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Oprah Feels 'Duped' By Author Frey

Oprah Winfrey challenged author James Frey over his disputed memoir, asking him on a live telecast of her show Thursday to explain why he "felt the need to lie."

"It is difficult for me to talk to you because I really feel duped ... but more importantly I feel that you betrayed millions of readers," Winfrey said to Frey, who wrote the hugely popular "A Million Little Pieces."

Frey's story of substance abuse and recovery became one of the best-selling books of 2005 after Winfrey named it to her book club last fall, with countless addicts citing it as inspiration.

"A Million Little Pieces" was published in 2003. It enjoyed good sales, and when Winfrey named it as the September 2005 choice of her book club, it became one of the best-selling books of last year.

But on Jan. 8, The Smoking Gun Web site ran an investigative story that indicated Frey, 36, had embellished, and even invented, some of the material in his memoir.

Winfrey reaffirmed her support for the book in a telephone call to CNN's "Larry King Live" on Jan. 11 at the end of King's hour-long interview with Frey.

In the call, Winfrey dismissed as "much ado about nothing" the allegations that Frey had fabricated some parts — including a three-month prison stay that apparently never happened.

"What is relevant is that he was a drug addict ... and stepped out of that history to be the man he is today and to take that message to save other people and allow them to save themselves," Winfrey said in her surprise call.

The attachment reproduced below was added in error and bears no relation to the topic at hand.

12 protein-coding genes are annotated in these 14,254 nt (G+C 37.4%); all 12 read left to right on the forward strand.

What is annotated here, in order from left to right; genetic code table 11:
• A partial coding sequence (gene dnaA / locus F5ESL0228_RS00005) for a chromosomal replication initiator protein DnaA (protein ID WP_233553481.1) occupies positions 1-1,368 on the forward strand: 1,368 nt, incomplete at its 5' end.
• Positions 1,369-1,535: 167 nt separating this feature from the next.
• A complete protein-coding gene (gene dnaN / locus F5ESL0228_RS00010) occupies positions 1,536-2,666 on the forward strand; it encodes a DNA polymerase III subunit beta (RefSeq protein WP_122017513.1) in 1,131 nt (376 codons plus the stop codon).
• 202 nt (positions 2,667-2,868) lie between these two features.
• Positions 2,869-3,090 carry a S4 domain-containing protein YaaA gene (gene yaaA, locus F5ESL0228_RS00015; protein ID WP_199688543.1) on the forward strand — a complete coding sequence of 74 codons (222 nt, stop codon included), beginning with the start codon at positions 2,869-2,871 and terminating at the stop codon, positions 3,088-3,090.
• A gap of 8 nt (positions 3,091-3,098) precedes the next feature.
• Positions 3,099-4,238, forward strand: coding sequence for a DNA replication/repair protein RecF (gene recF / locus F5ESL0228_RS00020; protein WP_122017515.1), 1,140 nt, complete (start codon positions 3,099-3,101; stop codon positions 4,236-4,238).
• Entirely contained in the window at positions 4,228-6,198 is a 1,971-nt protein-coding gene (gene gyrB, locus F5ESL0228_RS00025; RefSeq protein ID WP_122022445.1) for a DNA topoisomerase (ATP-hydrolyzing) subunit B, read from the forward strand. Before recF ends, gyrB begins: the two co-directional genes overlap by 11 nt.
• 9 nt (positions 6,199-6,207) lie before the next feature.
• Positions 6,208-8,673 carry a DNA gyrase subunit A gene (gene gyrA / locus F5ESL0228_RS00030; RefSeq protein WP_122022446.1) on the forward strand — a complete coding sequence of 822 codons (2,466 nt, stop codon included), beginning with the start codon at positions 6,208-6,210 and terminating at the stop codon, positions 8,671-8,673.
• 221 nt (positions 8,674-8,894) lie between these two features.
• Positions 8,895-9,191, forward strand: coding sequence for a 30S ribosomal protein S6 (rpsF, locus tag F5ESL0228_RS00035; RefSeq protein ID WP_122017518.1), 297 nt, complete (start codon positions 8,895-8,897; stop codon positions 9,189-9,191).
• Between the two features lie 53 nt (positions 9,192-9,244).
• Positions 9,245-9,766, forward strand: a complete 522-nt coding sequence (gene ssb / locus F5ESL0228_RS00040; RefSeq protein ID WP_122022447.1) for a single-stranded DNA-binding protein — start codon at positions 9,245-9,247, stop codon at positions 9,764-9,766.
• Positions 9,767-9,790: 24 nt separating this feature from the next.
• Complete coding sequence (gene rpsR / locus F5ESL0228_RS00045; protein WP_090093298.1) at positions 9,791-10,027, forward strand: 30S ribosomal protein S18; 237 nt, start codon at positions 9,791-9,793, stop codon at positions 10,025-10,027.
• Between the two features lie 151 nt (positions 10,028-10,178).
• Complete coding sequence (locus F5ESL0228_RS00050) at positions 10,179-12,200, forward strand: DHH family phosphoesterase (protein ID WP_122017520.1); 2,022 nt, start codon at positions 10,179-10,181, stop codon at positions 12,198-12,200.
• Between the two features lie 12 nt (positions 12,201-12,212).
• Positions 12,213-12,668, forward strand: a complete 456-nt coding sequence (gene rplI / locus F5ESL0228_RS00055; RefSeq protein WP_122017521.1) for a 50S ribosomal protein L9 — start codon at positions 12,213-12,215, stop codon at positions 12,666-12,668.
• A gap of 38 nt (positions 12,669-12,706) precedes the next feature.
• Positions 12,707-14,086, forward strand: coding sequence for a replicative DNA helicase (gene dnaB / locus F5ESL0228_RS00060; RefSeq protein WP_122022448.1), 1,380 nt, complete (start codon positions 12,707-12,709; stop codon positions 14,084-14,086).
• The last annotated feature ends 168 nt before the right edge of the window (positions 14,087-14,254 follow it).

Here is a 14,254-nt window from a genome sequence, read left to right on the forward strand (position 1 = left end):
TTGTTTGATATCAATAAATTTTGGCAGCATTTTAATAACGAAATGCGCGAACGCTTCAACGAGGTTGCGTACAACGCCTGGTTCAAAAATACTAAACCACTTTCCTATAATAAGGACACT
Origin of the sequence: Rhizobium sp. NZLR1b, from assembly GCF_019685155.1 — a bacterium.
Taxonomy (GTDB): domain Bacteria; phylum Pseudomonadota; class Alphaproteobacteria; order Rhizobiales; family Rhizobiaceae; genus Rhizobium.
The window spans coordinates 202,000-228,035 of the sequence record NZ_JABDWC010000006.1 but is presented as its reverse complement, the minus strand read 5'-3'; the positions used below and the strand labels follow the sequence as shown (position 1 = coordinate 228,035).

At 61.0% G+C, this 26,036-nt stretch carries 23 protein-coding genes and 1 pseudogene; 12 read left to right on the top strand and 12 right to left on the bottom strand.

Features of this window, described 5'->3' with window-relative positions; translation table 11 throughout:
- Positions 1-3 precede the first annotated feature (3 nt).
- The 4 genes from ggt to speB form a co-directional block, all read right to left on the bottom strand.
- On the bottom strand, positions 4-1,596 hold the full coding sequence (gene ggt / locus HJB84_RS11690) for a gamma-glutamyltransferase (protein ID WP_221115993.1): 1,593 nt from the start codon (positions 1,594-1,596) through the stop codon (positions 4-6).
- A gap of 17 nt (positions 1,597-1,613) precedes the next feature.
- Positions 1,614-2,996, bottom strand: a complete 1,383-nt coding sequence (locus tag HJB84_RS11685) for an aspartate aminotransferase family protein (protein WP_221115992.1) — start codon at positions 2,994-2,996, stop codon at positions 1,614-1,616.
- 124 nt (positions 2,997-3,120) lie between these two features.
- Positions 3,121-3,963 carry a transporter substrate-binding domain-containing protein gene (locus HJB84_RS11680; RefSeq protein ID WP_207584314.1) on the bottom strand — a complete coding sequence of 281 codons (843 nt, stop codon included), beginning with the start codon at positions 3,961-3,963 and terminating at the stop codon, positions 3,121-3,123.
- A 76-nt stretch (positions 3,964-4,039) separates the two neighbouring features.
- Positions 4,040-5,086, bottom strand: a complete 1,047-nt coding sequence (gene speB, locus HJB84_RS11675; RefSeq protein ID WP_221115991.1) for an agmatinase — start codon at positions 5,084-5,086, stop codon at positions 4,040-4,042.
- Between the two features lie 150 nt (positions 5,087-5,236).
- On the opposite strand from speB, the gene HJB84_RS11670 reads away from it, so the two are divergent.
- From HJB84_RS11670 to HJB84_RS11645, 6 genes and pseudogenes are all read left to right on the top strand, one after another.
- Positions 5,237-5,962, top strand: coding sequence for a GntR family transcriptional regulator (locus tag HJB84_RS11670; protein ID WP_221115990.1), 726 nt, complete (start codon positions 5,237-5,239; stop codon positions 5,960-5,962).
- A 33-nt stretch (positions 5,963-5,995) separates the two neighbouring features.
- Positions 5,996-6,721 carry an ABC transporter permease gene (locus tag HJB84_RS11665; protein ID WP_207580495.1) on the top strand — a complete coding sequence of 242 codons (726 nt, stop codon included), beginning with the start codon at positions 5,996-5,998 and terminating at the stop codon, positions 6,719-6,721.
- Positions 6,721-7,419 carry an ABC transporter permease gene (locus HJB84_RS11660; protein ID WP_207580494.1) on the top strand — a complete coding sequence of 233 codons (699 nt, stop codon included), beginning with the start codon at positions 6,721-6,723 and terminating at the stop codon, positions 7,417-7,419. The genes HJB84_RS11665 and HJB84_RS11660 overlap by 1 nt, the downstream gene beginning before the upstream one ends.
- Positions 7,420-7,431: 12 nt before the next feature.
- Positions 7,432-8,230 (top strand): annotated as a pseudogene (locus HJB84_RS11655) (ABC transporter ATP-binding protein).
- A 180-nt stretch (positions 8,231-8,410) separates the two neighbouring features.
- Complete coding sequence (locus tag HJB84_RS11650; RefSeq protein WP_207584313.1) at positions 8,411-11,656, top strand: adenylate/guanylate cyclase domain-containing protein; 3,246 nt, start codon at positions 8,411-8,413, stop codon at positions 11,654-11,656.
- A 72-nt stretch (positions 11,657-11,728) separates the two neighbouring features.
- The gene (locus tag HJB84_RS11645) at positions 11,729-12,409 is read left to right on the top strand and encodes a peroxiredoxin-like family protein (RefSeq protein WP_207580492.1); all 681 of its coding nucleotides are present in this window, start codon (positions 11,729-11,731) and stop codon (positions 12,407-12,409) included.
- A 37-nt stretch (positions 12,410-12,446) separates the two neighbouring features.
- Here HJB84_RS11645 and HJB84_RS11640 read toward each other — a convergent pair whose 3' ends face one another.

But Winfrey, who has been widely criticized, even by e-mailers on her Web site, for her apparent indifference to the controversy, said Thursday that she regretted making that call.

"I left the impression that the truth is not important," she said.

Frey acknowledged to King that he had embellished parts of the book, and he told Winfrey Thursday that the same demons that fueled his addictions caused him to mischaracterize himself.

"I made a mistake," Frey told Winfrey on Thursday.

In his interview with King, Frey said he had originally tried to sell his book as fiction.

"We initially shopped the book as a novel and it was turned down by a lot of publishers as a novel or as a nonfiction book," he told King. "When Nan Talese purchased the book, I'm not sure if they knew what they were going to publish it as. We talked about what to publish it as. And they thought the best thing to do was publish it as a memoir."

In a telephone interview with the New York Observer, Talese said it was never her intention to publish the book as a novel.

Frey's acknowledgments have not hurt sales so far, with both "A Million Little Pieces" and its sequel, "My Friend Leonard," high on best seller lists. His publisher, Doubleday, said last week that Frey was writing a brief author's note for future editions of "A Million Little Pieces."

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